My Coo Ca Choo was a hit for Alvin Stardust in the early 70s. This line only features on the Peel session version.
This is a remixed version to that which appears on the EP (which Carl Alty tells me was recorded (at least in part) in the living room of a house in Burtonwood, Warrington!). The other EP tracks not on the LP are here.
[Brian] Eno Former Roxy Music keyboards man, went into all this pretentious shite as a soloist and has since worked with just about everyone as a producer/musician, especially
Bono U2 lead singer.
[Yoko] Ono John Lennon's second wife. She split the Beatles up, you know.
Chrissie Hynde Lead singer of The Pretenders and all-round rock-chick. Bloody hell, this song's easy to do.
Ray-bans Designer sunglasses. The main difference between these and normal sunglasses is that the latter protect your wallet from the rays that burn holes in it.
"From The Indies To The Andies In His Undies" was recorded by the Hoosier Hot Shots in 1939.
Andes South American mountain range.
The Indies Depending on whether it's West or East, these islands are either in the Caribbean Sea or the Indian Ocean.
Montego Jamaican bay.
Aurora Borealis The Northern Lights (not the Renaissance song).
über alles From that most nationalistic of old national anthems, Deutschland Über Alles (Germany above everything).
Same version as on the "What's That Noise" E.P.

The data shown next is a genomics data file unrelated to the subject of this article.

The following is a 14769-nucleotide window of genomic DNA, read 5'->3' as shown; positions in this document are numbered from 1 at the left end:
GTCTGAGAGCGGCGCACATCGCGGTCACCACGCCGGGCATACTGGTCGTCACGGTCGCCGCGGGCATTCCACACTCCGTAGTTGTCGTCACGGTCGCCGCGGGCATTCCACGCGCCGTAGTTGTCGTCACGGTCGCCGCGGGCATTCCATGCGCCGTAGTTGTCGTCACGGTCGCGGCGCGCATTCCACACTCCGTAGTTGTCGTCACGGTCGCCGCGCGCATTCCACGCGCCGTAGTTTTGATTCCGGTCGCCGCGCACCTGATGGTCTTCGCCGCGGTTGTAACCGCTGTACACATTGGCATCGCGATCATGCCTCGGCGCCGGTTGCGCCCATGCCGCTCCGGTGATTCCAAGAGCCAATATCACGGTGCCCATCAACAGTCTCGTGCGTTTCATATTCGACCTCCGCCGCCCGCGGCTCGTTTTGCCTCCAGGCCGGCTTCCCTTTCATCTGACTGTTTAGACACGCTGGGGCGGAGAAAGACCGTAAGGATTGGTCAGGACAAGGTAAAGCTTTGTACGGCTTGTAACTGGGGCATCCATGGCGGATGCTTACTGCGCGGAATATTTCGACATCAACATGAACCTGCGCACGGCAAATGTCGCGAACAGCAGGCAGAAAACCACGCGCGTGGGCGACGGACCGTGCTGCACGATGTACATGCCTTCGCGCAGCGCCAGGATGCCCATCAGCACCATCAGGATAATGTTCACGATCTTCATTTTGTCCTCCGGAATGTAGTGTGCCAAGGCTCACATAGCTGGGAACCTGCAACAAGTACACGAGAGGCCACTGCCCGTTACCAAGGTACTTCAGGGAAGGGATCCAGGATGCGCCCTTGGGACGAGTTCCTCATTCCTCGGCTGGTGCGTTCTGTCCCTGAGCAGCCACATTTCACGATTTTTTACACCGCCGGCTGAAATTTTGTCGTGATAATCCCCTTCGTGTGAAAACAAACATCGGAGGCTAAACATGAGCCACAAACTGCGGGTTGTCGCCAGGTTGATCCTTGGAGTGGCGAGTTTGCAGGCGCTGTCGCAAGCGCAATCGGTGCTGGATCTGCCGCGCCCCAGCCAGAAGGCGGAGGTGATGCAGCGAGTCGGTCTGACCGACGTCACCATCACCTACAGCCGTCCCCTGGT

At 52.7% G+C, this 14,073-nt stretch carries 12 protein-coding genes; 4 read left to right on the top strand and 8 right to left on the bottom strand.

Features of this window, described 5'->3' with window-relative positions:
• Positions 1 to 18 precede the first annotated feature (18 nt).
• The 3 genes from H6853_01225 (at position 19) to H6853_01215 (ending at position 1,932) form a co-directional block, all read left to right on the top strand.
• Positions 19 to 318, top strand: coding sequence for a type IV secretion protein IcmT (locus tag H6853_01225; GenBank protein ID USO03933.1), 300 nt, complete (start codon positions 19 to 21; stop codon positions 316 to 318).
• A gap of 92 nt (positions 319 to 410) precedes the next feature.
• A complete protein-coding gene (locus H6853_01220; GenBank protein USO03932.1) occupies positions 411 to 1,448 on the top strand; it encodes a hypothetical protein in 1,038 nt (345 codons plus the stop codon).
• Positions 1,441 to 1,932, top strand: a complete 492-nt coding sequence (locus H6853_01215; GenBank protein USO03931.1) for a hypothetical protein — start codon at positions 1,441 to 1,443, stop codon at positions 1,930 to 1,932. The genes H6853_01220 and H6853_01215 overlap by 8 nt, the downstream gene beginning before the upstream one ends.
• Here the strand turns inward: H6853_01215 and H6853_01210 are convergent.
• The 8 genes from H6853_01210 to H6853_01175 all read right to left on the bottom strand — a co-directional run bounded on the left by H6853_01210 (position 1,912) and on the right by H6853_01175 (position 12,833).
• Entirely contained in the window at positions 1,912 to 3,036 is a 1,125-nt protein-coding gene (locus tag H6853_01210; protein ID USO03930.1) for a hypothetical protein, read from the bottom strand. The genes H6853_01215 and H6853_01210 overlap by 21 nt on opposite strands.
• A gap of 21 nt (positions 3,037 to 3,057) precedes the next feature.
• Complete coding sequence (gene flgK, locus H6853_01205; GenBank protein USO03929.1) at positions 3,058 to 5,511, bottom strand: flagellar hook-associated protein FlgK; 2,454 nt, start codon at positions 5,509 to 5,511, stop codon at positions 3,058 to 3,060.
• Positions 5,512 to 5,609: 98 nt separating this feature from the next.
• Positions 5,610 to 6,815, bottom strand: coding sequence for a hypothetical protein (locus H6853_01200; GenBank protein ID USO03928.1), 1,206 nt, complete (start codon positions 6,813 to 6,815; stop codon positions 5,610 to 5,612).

The title is based on the old Irish saying "Dead men tell no tales" often rendered as "Dead men don't tell tales". I think the direct influence though is Viv Stanshall's monstrous creation Sir Henry Rawlinson (of Rawlinson End) who exclaims "Dead men don't need haircuts" when he is about to give his two long-post war POW's a good thrashing. The Steve Martin film "Dead Men Don't Wear Plaid" doesn't come into it...(ta to Nigel Bell).
The Lakes The Lake District - picturesque popular holiday destination in NW England.
This song is choc-full of musical genres:
Deep House Just like house music, only Deeeeeeep, so I'm told.
New Romantic 1980s glam, synthesized pop with loads of make up and effeminate clothing
New Wave Post punk derivative, late 70s.
Riot Grrrl Early 90s, thrashy yelly girl-fronted bands, e.g. Huggy Bear, Bikini Kill.
Italian Speedcore At a guess, this is stuff like Black Box, Alex Party - repetitive thudding dance music. Possibly not, mind.
Handbag Another house derivative.
French Trance vets Gallic old-timers.
This is the same version as that on the "Eno Collaboration" E.P.
C.A.M.R.A. Campaign for Real Ale. Their live backdrop from Xmas 95 read D.R.A.B. which unfurled to read "Death to Real Ale Bores". They ain't got me yet, mister.
5% Ale under 5% alcohol can't be real ale, can it?
Hand-held pumps are a damn site better then those tap things.